For anyone who thinks that self-published novels are a jumble of poor language and half-thought ideas should take a look at this novel. It’s professionally-written, professionally designed. The cover is sharp, and proof that you don’t need an expensive illustration to have a pro-quality cover. Jesse Gordon knows his way around a design program because all of his books and promotional materials are well done. He’s also got some amusing Youtube spots for the book.
The novel itself is just as professionally written. The problem with this novel is not necessarily in the quality of the prose, but the quality of the pacing, or even the novel’s purpose. This book is billed as a science fiction gymnastics novel – now there’s a niche. But much of the novel is in a kind of no-man’s land. It’s not quite a realistic window into the competitive world of gymnastics – a topic of interest to millions of people – and it’s not quite a science fiction novel.
Too much of the novel resides in a world not too different from our own. Instead of training for the Olympics, she trains to compete on the Olympus space station. But throughout the novel, you’re left asking, why bother setting this in the future at all, as the science fiction aspect of the novel is not deeply explored for large chunks of the book. Obviously, this was a creative decision, but it might not be satisfying to fans of gymnastics or fans of sci-fi. At the same time, if you’re a person who devours everything about gymnastics, this is a unique take on the sport to add to your collection.
Likewise, some of the language seems out of place. Some self-published reviewers recoil from bad language. That’s not the issue here: the book is caught somewhere between a young adult novel, as the lead character is a teenage girl, and an adult novel, as some of the language doesn’t make sense for the teen girl demographic. It’s another case of the novel seeming to be in a kind of no man’s land – unsure of its audience.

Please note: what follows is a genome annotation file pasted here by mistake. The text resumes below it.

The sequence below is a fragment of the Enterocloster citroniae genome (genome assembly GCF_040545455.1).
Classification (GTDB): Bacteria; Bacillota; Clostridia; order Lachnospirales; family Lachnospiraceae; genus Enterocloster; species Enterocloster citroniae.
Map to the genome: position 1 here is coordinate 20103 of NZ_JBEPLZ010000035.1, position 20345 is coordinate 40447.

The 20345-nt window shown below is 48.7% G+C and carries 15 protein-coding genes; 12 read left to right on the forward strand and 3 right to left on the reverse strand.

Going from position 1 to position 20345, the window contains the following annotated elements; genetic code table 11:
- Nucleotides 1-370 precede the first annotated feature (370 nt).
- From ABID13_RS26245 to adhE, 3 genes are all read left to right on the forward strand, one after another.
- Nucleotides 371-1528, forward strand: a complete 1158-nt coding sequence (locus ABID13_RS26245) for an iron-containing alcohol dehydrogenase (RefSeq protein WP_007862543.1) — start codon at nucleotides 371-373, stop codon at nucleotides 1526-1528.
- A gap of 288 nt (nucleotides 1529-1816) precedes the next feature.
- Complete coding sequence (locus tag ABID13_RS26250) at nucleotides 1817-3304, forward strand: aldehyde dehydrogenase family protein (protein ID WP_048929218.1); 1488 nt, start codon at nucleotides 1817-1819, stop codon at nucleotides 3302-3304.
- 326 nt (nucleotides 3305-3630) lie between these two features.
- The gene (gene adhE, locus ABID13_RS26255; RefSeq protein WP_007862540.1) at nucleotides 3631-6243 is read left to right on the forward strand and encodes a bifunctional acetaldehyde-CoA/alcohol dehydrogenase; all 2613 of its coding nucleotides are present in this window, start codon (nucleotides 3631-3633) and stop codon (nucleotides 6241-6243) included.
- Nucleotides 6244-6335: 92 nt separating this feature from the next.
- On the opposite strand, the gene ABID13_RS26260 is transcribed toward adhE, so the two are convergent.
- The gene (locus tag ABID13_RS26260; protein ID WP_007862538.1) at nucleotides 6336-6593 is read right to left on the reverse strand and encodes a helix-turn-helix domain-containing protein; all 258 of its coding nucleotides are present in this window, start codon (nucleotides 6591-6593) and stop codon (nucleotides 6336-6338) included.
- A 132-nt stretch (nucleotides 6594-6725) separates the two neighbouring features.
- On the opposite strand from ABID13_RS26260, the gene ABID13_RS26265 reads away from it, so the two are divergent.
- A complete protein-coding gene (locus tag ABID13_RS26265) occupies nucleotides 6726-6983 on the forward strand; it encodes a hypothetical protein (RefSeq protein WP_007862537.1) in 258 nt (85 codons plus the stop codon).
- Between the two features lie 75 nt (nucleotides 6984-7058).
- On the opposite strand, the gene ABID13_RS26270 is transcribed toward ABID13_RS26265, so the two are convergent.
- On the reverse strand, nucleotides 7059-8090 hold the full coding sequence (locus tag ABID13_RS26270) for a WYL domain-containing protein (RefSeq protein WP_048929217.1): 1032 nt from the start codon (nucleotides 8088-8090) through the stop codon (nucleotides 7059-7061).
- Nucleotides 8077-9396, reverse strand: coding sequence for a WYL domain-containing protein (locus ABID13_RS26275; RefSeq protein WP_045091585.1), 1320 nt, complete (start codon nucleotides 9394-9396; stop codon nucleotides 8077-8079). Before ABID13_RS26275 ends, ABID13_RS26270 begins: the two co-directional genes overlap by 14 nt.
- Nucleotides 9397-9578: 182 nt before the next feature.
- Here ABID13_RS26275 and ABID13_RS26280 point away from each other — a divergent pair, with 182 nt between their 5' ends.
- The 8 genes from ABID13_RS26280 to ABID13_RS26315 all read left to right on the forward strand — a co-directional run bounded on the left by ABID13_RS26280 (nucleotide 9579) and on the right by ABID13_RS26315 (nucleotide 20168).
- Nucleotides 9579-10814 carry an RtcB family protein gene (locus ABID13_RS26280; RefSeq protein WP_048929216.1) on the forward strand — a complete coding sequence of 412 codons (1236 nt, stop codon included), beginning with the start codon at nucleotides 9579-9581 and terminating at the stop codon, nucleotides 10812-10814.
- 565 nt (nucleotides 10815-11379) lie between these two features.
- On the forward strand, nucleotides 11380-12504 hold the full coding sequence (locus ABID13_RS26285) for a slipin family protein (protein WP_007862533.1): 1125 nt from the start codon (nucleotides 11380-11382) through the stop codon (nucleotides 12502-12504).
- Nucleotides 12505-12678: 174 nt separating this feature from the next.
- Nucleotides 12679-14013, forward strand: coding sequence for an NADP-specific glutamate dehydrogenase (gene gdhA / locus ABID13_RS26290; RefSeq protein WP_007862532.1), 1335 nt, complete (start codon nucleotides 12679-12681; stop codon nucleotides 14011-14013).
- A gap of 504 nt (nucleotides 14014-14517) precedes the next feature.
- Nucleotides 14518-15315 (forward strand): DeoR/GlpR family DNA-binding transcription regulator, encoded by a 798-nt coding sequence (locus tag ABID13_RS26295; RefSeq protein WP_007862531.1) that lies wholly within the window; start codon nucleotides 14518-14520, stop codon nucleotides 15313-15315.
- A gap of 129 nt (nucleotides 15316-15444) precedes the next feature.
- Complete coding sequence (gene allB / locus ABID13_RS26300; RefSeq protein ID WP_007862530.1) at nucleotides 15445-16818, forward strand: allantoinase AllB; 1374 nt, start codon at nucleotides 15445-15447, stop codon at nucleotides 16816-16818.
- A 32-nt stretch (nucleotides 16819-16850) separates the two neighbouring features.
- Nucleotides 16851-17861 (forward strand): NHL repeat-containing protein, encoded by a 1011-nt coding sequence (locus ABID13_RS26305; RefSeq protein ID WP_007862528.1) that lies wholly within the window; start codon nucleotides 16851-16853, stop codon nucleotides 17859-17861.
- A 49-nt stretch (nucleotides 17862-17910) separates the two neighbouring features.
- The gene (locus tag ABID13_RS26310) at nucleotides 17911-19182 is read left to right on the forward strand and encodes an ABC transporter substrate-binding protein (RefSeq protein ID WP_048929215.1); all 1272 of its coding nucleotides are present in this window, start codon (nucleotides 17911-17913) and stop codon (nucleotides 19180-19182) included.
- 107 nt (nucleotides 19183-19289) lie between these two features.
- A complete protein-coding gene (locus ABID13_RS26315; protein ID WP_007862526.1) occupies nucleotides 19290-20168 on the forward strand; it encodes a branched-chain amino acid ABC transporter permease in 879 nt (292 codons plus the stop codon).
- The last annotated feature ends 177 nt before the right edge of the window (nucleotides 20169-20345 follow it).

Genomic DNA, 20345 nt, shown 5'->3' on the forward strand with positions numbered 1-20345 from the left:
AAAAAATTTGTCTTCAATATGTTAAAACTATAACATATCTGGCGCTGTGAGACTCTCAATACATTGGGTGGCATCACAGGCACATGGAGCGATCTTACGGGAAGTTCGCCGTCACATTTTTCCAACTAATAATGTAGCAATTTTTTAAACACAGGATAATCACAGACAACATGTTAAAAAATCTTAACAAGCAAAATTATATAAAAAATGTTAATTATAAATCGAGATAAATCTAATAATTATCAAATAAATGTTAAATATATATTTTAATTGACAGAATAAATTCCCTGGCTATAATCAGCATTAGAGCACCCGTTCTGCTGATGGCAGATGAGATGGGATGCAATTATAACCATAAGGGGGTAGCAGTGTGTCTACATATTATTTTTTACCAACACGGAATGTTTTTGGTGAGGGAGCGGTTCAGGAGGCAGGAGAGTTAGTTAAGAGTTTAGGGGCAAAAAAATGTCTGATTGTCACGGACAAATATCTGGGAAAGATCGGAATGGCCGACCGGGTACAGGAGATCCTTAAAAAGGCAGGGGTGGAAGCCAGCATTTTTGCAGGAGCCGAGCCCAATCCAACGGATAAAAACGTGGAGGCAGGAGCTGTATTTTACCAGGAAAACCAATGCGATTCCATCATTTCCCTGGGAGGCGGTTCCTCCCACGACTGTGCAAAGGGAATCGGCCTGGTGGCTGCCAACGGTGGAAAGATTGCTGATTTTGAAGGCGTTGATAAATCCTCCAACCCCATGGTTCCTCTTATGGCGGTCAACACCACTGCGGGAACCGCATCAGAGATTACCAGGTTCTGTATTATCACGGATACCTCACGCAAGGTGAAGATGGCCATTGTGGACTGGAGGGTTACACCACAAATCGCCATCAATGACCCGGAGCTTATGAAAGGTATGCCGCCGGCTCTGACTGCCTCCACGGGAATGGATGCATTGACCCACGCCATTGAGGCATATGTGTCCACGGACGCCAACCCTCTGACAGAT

And then there’s the title. Some may quibble with this, as the possessive is not technically wrong. Perhaps, but it’s aesthetically wrong. Heroes’ Day is really just a variation on Day of the Heroes, so the title could have done without the apostrophe and been much cleaner.
The feeling I got throughout this novel was that Jesse Gordon is a real writer – he has a lot of great novels in front of him, even best sellers. The structure of the prose is strong and easy to read – the title aside. It makes you think that this novel is a kind of practice on his way to writing bigger and better novels – at a point when a novel like this will be reprinted and read by a new set of fans.
And that’s saying a lot – as a lot of self-published writing does not show the promise of a writer with a future. So there is a lot of good to say about the potential strength of this writer, just not necessarily about the strength of this particular book. The shorter review – Jesse Gordon is a writer to watch, but this novel is probably only a novel to read if you’re a devout fanatic of girl’s gymnastics.